3 ways CIOs can adapt to the new normal

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The CIO role is no longer a steady state. Technology and digital disruption are changing our roles and our industries so rapidly, it's increasingly harder to keep up. It requires a mindset shift to stay relevant and innovative while in this state of constant flux. If CIOs want to remain adaptable, I think they need to hone three essential skills.

1. Think like an entrepreneur. We’re going to have to stop using the word “disruption,” because technology change is going to become less and less disruptive. Change is becoming the new normal, and it's going to keep happening at an accelerated rate. The only way to cope is to become very agile on our feet. We’re going to have to keep up with the trends while also understanding that the trends are just an indicator of where the market may shift. It's like trying to watch the stock market in that you can't fully predict what will happen tomorrow. CIOs will need to think like an entrepreneur in order to stay nimble and responsive to new trends, however they may shift.

2. Be in a constant state of learning. We must maintain a constant hunger for the information that will drive our businesses forward. We can’t get too comfortable with anything that we have learned in the past; that was yesterday, and tomorrow will bring a new unknown – be it the Internet of Things or a security breach or a skill gap you never knew you needed. This requires CIOs to be in constant startup mode. They have to be comfortable with failing, because they’re going to have to experiment more frequently as new digital trends emerge. That means CIOs will be in a test-and-learn mindset much more often than they've ever needed to be in the past.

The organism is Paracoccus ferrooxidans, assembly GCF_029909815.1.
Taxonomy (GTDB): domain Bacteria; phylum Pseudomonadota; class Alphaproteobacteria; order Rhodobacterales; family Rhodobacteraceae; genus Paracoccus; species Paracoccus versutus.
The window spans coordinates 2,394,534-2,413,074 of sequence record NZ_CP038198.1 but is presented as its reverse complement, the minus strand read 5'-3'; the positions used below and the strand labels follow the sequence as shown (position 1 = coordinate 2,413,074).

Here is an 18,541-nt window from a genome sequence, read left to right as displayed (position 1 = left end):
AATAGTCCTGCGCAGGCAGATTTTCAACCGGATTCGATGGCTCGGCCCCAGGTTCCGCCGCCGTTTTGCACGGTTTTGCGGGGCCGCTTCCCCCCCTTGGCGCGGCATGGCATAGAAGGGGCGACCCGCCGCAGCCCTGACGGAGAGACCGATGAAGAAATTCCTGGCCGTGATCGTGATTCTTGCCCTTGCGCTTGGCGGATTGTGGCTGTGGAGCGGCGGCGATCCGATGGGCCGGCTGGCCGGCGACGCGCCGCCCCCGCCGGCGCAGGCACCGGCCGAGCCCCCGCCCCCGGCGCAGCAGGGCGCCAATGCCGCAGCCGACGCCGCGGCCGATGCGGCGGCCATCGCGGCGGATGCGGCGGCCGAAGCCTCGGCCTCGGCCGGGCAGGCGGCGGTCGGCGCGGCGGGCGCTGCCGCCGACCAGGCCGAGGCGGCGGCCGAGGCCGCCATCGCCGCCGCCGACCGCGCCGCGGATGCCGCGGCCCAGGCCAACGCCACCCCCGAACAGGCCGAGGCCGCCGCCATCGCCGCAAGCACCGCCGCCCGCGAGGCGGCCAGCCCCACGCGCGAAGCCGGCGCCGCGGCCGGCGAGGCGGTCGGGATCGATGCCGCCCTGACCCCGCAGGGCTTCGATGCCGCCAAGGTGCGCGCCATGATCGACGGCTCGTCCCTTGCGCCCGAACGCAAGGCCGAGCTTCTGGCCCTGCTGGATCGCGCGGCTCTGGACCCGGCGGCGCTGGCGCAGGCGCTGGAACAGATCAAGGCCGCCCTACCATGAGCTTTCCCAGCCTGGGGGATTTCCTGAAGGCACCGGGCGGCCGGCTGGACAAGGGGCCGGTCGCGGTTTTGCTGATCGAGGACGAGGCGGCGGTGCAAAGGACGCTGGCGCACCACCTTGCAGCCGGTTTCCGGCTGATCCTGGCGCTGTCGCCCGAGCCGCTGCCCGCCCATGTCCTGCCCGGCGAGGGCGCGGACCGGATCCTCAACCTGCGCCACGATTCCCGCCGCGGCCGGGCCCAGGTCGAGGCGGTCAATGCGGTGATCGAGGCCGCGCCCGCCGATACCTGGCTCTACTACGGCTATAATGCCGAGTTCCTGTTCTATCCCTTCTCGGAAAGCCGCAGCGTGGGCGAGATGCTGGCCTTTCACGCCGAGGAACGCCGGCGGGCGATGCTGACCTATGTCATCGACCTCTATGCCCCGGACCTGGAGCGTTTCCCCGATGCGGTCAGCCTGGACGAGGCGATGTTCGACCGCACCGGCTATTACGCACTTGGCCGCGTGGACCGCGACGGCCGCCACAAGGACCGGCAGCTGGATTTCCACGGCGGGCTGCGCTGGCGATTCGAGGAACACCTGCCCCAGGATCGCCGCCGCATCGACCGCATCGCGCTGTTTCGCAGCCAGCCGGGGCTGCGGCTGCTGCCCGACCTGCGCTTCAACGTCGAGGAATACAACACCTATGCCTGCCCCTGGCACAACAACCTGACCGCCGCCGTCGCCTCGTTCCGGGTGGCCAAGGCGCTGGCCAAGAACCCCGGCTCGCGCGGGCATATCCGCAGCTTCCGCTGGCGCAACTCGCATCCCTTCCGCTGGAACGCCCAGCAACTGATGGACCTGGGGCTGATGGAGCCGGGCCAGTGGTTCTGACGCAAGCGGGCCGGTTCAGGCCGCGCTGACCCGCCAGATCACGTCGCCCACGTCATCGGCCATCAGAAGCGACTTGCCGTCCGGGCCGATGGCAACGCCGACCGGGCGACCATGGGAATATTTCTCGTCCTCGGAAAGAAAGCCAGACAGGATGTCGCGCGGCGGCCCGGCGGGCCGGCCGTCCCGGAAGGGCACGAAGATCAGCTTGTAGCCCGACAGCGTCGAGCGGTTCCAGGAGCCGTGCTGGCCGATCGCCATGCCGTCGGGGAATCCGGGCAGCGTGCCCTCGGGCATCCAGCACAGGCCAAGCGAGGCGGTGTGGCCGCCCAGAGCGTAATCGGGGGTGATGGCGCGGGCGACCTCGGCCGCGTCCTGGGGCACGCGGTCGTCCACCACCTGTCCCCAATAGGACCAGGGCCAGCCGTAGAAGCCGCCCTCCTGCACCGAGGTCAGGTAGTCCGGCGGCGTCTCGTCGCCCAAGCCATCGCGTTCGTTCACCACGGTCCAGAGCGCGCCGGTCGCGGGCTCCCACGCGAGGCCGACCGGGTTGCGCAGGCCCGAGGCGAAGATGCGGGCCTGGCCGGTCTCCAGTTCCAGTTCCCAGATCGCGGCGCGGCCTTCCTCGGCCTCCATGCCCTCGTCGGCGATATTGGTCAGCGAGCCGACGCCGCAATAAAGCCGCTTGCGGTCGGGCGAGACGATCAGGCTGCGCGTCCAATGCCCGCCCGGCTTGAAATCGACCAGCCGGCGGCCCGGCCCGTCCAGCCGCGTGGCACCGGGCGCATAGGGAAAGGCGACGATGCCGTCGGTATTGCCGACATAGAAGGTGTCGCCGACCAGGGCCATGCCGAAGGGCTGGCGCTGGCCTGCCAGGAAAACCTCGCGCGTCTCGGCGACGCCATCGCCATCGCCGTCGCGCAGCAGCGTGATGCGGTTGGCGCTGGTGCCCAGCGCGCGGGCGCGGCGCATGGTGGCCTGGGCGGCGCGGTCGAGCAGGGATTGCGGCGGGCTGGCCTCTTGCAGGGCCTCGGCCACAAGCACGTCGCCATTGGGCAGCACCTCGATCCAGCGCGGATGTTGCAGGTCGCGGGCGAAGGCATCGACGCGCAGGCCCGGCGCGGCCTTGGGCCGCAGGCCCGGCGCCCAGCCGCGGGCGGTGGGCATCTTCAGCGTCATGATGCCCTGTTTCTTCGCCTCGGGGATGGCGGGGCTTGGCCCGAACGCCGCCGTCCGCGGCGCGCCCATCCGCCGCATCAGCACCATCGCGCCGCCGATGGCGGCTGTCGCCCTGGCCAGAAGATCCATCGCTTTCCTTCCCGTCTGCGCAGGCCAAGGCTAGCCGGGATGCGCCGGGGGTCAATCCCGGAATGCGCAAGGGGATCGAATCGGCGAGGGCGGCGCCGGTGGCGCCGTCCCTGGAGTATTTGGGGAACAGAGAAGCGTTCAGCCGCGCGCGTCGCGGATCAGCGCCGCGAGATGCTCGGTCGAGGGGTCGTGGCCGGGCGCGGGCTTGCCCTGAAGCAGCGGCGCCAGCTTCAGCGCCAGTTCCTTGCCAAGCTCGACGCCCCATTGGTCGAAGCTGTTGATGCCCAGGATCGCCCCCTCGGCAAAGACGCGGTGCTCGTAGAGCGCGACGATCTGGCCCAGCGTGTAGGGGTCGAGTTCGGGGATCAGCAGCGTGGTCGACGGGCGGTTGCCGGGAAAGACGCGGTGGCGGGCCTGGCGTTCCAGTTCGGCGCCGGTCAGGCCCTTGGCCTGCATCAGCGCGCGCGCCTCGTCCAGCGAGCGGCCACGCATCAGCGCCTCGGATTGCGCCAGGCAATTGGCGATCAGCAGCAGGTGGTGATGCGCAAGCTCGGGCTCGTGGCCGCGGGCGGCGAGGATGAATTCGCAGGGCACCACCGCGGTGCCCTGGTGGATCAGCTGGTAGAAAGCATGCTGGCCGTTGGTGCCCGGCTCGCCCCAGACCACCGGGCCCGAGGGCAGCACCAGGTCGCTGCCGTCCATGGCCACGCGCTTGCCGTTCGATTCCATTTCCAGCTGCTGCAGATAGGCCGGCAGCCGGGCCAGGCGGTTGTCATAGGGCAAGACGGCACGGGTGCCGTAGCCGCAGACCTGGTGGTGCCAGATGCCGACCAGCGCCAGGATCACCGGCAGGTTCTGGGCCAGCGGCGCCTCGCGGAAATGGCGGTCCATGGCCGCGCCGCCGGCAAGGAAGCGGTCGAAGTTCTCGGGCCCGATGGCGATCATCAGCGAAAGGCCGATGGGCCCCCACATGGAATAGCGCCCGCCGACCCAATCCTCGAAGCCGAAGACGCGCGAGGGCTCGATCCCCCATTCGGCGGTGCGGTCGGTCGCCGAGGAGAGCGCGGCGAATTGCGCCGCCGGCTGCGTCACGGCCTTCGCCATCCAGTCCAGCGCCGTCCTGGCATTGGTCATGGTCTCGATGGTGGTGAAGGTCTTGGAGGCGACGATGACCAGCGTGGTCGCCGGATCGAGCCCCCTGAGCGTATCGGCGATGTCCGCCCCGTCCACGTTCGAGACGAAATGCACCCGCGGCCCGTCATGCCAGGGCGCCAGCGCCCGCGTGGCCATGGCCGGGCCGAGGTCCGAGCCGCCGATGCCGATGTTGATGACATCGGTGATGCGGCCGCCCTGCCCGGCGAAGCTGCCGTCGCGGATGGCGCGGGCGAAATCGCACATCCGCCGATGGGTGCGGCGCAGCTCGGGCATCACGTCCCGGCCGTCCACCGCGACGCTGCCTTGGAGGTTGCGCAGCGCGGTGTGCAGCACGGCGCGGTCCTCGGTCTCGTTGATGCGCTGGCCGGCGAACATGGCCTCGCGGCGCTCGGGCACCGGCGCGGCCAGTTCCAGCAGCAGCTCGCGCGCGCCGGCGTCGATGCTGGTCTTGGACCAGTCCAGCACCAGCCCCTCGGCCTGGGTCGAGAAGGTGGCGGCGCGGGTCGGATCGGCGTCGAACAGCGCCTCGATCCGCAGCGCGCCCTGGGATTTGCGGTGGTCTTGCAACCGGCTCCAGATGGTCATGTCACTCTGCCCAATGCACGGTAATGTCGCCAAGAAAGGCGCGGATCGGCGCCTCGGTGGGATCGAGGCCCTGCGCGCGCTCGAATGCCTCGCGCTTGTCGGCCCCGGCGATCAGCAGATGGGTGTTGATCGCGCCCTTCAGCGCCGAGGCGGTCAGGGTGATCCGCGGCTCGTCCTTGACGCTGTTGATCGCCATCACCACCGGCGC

3. Communicate clearly. We have to be absolute in honing our communication skills moving forward. This doesn’t mean being a slick talker. Of course, clearly verbalizing what you’re saying is important. But even more critical, CIOs must develop a distinct communication plan so their organizations are not getting confused by the influx of new technology coming into the enterprise. This is a relatively new role for the CIO, but I think it will be huge in determining a CIO's success. Going forward, CIOs must make sure that they’re communicating in a way that is helpful, authentic, and that conveys their passion along with their vision for IT.

All CIOs stand to benefit by continually improving around these three skills. Not only will they see greater achievements in their roles, but they will better position their organizations to succeed in a constantly changing digital future.

Terry Bradwell, AARP’s chief enterprise strategy & innovation officer, helps shape AARP’s future through the development of a clear enterprise strategy and a strong innovation pipeline.